One of the many elements that drew Izzard to “Race” was the chance to perform for a racially mixed crowd, which is rare on both sides of the Atlantic and, he says, virtually nonexistent at his standup performances. He was last on Broadway in the 2003 Roundabout production of “A Day in the Death of Joe Egg,” and the audience was overwhelmingly white and subscription-based, or what he dubs “conscription”-based.

Audience demographics aside, for Izzard the story and director take precedence over all considerations, including financial. “Money is secondary,” he says. “If cash comes first, you make stupid decisions.” Nevertheless, he has a fondness for film work in general and television work in particular. He loved doing the FX series “The Riches,” playing a con artist, because of the intensity of the process—specifically, shooting each 45-minute drama in seven days.

He is every bit the risk taker and consistently tries to overcome challenges and fears—the more daunting the better. He was terrified of flying and therefore learned to fly. He doesn’t like to read fiction, he is dyslexic, and he finds memorizing lines a stumbling block. Thus his goal is to perform in Shakespeare and do more Marlowe (he has already tackled Marlowe’s “Edward II”). His ideal roles are Iago and Richard III. “I think of myself as an actor-comedian,” Izzard says. “But I’m more experienced as a comedian.”

An Androgynous Transvestite

Born in Yemen—where his father was an accountant and his mother a nurse—Izzard grew up in Northern Ireland, Wales, and the south of England. His mother died when he was 6, and he and his elder brother were sent to boarding school, where he mastered the art of the stiff upper lip. He also fell in love with the world of Monty Python, its anarchy and wit. Izzard toyed with the idea of performing. Still, at Sheffield University he studied accounting and financial management. He excelled in these courses but dropped out of school after one year, determined to launch a career in comedy. Making ends meet wasn’t easy, though he refused to take a regular job. “I was a waiter for three weeks,” he says. “When one waiter asked me what my plans were and I said to act, he said, ‘Oh, no one gets to be an actor.’ I didn’t want to be around people like that. I felt I was going to do it or die. I burned my bridges.”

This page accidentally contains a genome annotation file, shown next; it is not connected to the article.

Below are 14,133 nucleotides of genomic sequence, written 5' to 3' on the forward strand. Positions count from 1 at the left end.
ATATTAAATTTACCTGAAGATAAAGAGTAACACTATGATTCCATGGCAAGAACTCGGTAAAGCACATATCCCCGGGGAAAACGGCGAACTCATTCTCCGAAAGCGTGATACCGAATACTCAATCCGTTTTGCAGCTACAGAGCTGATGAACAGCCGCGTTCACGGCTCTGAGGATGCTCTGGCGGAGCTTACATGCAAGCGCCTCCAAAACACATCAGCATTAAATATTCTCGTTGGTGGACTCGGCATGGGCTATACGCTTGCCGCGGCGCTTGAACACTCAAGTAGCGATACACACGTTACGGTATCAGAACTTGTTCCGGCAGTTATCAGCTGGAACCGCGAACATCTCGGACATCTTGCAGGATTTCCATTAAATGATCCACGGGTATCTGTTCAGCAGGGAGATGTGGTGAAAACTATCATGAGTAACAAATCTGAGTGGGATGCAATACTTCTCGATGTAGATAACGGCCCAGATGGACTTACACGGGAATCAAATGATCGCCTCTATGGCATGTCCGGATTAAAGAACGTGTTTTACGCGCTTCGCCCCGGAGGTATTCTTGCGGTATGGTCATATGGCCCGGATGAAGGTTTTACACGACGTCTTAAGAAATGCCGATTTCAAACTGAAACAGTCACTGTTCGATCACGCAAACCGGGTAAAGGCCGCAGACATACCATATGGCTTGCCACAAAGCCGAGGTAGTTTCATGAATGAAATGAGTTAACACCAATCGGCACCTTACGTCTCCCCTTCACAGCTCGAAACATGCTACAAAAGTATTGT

Izzard honed his comedy skills at the competitive Edinburgh Festival, where he appeared 12 times. “I did three years of sketch comedy, four years of street performing, and five years of standup,” he recalls. Performing solo on the streets was where he learned how to improvise, ad-lib, and make decisions on the hoof. Izzard’s free-associative standup comedy is not scripted. “I have an innate suspicion of the written word,” he says. “I write it all down in my head and then I workshop it endlessly.”

He did not incorporate his transvestitism into the performances until he started doing standup. He knew it was a risky move, but as a comic—unlike an actor playing a part—he was determined to be himself “turned full on,” he asserts. Still, his transvestitism has an almost androgynous flavor. His nails are painted and he sports makeup and jewelry, yet his voice, gait, and persona are masculine. He has defined himself as a “male lesbian, “male tomboy,” and “action transvestite.” It’s a “confusing sexuality,” he acknowledges, adding that his transvestitism might have gotten in the way of his landing certain dramatic roles. “But when I ran 43 marathons in 51 days, that’s more in the ‘boy’ area, and that’s got to figure somewhat in the producer’s mind. I’m obviously not just spending my time being camp. I’m not camp at all. I’ve pushed through barriers.”